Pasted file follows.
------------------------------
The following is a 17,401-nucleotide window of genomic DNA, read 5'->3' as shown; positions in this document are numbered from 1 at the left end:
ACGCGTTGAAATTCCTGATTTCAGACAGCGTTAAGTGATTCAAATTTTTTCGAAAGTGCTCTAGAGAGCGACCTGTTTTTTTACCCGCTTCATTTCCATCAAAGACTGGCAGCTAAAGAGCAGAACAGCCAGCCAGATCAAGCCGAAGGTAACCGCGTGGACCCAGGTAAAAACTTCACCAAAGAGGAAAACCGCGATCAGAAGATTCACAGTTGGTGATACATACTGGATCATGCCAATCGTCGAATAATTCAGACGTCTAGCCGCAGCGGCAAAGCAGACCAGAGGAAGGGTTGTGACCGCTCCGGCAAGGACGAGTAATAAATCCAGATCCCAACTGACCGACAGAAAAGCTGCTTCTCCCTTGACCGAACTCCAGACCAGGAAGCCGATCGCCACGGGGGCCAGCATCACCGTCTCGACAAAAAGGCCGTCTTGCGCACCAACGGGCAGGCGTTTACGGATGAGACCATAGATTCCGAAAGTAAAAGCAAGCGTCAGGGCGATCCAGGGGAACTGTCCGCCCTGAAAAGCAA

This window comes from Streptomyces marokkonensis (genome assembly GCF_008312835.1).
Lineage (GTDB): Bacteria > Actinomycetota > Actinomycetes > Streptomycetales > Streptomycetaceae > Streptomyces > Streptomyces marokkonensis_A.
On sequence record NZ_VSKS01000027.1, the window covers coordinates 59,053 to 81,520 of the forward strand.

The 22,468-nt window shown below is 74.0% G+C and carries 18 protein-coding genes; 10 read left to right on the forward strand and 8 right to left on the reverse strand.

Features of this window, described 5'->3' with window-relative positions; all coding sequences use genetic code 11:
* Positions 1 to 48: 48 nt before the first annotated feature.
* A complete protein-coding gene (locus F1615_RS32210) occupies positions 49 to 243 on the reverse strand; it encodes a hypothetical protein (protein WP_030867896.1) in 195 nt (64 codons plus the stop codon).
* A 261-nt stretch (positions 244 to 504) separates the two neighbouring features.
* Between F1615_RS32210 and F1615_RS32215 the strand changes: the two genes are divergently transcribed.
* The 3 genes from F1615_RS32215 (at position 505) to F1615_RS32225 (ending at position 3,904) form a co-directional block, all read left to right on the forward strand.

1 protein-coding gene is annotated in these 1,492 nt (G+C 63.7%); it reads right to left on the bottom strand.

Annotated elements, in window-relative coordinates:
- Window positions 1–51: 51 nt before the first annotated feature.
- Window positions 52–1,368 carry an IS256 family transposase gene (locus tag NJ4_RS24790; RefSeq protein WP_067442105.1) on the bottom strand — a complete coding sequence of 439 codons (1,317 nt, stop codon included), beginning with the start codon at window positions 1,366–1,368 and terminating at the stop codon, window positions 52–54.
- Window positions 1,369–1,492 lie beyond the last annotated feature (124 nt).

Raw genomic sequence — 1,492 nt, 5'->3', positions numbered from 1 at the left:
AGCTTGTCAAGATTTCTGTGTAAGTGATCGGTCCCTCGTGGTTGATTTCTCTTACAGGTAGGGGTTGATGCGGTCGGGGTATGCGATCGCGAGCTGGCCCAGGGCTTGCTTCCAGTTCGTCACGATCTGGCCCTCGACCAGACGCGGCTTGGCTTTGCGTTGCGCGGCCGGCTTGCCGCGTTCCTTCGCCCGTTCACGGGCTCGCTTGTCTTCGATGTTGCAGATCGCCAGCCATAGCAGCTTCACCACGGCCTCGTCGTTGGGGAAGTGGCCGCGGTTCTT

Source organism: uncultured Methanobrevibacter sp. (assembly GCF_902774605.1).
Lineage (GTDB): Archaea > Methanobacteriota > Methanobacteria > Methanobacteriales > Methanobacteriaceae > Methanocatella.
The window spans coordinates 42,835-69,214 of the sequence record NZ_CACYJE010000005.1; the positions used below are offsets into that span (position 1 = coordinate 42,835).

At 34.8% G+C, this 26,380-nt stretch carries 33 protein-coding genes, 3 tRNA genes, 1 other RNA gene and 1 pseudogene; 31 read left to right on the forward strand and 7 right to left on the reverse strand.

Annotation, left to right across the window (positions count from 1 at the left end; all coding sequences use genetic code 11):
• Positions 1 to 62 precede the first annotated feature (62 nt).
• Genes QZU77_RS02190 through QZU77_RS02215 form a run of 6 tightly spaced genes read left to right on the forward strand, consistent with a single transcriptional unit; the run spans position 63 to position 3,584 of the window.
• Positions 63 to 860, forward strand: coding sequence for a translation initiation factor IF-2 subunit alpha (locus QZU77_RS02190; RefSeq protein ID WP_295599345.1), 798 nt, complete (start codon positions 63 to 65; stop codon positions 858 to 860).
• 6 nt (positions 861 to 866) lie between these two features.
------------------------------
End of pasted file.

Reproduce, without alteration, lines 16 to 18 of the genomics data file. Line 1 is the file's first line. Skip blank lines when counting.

- Window positions 52–1,368 carry an IS256 family transposase gene (locus tag NJ4_RS24790; RefSeq protein WP_067442105.1) on the bottom strand — a complete coding sequence of 439 codons (1,317 nt, stop codon included), beginning with the start codon at window positions 1,366–1,368 and terminating at the stop codon, window positions 52–54.
- Window positions 1,369–1,492 lie beyond the last annotated feature (124 nt).

Raw genomic sequence — 1,492 nt, 5'->3', positions numbered from 1 at the left: